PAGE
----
Tuesday, August 28, 2007

 

Campers: please keep the gossip coming


Monday, August 27, 2007

 

Capt'n's Log


Subject: Summer Camp

Object: Fun, Friendship, Art

On layover at Cincinatti airport en route to gree c's upstate HQ. Gandi is scheduled to pick me up at Albany, if she can put down the fishing pole and get in the car. Withholding all judgements. Dying to see the friends.

Below: a glimpse of what's to come




video

Tuesday, August 21, 2007

 

Is it too late?


Saturday, August 18, 2007

 






















It's the crack of dawn and The Capt'n must now hit the highway, or "freeway" as they call them here, for San Diego, where she must then work and surf all weekend, as per usual.

Thursday, August 16, 2007

 

Gong Show trading cards










Some days you eat the bear, some days the bear eats you. Don't judge me.

Wednesday, August 08, 2007

 

Announcing EVERY DAY SHE MAKES A NEW BLUE DOG


an exciting new serial by Miranda F. Mellis, which will bump up your quest for meaning and beauty a notch or two, and as a result or side effect of this, at the very least, highly improve your quality of life. You cannot afford to miss an entry, dearreaderfriend.
The following is a partial excerpt from EVERY DAY SHE MAKES A NEW BLUE DOG:

She made a new blue dog. This dog involuntarily remembered elements of her past life without remembering or recalling somatically or otherwise her identity as such. So: it wasn’t her self she remembered, rather it was certain objects she had used over and over again, objects covered in her fingerprints that floated before her eyes, phantasmagoric static interfering with her dog-flow: shoes, a broom, kites, cameras, radios, telephones, beer. In that life of objects she had been a human filmmaker. She had once strapped her camera to a seagull to film her own shadow at high noon. Then she exposed the film in the room in which her mother lay in state. The film was blurry when she projected it, but she felt she could clearly make out her mother, her face shining forth in the exposed footage of the shadow. The (closed) casket was purple and the undertaker was playing the Ukulele. None of this was clear, and yet it needed no explanation. All this is going through the new blue dog’s mind as she lifts her gray eyes to see her maker. She had been a filmmaker–-an artist. Now, in her present life as a new blue dog on a’,i, she is not the artist, rather she is the creation of this woman, this tall woman with black hair who is trying to coax her into playing with a stick. She doesn’t want to play with a stick; she wants to think about her condition. She walks away and, circling a few times first, she curls up in an unprepossessing ball to wonder at having died and come back as a dog–-which clearly was considered some kind of art form in this other world. She thought she could love this incarnation. She would be fed, she wouldn’t have to work, and she was free to spend all of her time thinking and even…playing. How to play? That would be something she would have to learn, as a dog: how to play, jump around and all that.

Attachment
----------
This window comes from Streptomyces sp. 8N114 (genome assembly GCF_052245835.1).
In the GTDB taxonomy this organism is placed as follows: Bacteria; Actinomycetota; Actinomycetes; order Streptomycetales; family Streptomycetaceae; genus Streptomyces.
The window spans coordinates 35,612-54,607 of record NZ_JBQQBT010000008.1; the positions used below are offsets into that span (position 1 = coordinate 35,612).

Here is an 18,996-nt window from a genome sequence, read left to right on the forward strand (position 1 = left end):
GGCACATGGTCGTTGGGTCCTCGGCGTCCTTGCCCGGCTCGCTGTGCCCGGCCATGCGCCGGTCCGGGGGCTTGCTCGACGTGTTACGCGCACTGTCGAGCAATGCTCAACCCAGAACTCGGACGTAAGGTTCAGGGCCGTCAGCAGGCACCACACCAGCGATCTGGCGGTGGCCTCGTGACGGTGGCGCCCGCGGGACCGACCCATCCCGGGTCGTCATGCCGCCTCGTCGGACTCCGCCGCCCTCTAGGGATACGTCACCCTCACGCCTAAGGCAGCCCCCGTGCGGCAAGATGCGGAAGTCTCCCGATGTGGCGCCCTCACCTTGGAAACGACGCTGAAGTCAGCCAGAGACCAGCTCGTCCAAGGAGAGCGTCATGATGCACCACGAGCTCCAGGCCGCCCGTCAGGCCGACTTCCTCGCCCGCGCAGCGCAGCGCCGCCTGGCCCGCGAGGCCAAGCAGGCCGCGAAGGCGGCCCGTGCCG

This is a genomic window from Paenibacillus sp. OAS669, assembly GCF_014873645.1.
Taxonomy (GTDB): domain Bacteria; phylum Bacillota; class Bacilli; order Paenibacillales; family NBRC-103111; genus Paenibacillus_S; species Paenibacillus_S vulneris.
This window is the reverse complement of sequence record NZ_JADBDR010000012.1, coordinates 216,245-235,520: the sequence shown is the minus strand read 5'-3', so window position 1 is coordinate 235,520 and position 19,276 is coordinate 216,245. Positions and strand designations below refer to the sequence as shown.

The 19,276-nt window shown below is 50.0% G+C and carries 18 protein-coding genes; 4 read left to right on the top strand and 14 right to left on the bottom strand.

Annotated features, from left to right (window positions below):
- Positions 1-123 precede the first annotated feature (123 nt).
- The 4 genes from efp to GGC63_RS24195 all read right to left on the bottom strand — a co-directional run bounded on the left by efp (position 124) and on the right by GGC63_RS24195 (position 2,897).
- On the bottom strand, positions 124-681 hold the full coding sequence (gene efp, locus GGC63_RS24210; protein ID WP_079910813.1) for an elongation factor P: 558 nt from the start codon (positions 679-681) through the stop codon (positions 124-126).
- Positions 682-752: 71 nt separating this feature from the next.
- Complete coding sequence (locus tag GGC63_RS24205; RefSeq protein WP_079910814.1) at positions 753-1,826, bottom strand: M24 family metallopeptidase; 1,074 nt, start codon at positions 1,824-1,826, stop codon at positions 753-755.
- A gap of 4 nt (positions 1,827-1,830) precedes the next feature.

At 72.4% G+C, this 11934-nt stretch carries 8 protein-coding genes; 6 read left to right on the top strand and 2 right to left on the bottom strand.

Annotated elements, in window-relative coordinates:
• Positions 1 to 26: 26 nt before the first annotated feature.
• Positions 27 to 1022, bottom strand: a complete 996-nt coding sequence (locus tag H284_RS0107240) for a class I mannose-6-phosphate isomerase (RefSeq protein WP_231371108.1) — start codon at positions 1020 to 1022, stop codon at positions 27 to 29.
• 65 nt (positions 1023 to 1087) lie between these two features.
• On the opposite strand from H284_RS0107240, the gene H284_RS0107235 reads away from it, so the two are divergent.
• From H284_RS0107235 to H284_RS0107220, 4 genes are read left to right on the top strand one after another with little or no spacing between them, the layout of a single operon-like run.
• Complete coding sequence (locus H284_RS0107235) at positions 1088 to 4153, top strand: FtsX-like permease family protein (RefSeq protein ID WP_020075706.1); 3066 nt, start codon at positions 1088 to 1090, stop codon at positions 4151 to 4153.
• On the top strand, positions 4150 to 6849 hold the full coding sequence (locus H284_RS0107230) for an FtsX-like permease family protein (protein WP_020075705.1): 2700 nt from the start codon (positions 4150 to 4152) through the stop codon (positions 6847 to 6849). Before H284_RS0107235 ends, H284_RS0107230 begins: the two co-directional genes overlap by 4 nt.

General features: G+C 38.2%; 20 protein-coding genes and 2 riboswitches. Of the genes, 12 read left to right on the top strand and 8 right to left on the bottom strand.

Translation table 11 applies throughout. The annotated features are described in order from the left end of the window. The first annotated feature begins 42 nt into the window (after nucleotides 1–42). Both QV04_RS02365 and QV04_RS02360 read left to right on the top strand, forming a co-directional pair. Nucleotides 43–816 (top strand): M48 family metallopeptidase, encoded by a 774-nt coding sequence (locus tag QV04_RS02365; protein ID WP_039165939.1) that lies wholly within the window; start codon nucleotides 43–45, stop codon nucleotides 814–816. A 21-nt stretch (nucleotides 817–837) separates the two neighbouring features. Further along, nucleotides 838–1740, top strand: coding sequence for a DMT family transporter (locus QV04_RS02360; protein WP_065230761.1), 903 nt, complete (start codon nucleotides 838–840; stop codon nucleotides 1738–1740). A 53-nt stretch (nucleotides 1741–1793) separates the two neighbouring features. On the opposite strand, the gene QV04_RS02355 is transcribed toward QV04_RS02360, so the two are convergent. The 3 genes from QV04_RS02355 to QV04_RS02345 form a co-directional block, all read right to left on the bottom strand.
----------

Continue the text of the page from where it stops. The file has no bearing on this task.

Friday, August 03, 2007

 

The Self is Overrated

and yet it must do a whole megalomaniac post about itself.

What follows are the results of our very first try at surf photography. When I say "our," I mean my friend, Rob Fatal's first try, since he did all of the actual work, plus it was his idea. The other thing you should know is that this is not an easy thing to do. Rob bought himself some special flippers and was out there trying to be in position but not in the way, treading water with flippers only while holding the camera and getting smacked in the face by the waves. Just saying.






Figure 1 (a)-->
The self unfurling it's larger than life phallic symbol, The Green Rocket.
















Figure 1 (b):-->
Kristie and the self heading out into the uninspiring, dumpy beach break of Santa Monica.


















Waiting for nothing.
















Since losing our Team Philosopher, Sea Monkey, to New York, things have been qualitatively barren. Here we see the self making a choady attempt at waxing poetic for the youth of today.
Kristie's thought bubble: "What a blowhard."

















Stop talking and charge it, choad!
















Sometimes the self has to choose between pulling back and not getting dumped by a pitching closeout, or to risk a slim chance at happiness. Note the excellent positioning of our cameraman.

















"Unencumbered by technique."













The self looks left and prepares to turn into the open face of the soon-to-be closing out wave.

















Openly resenting the whitewater, the self wonders why it didn't drag the people down to San Onofre instead.

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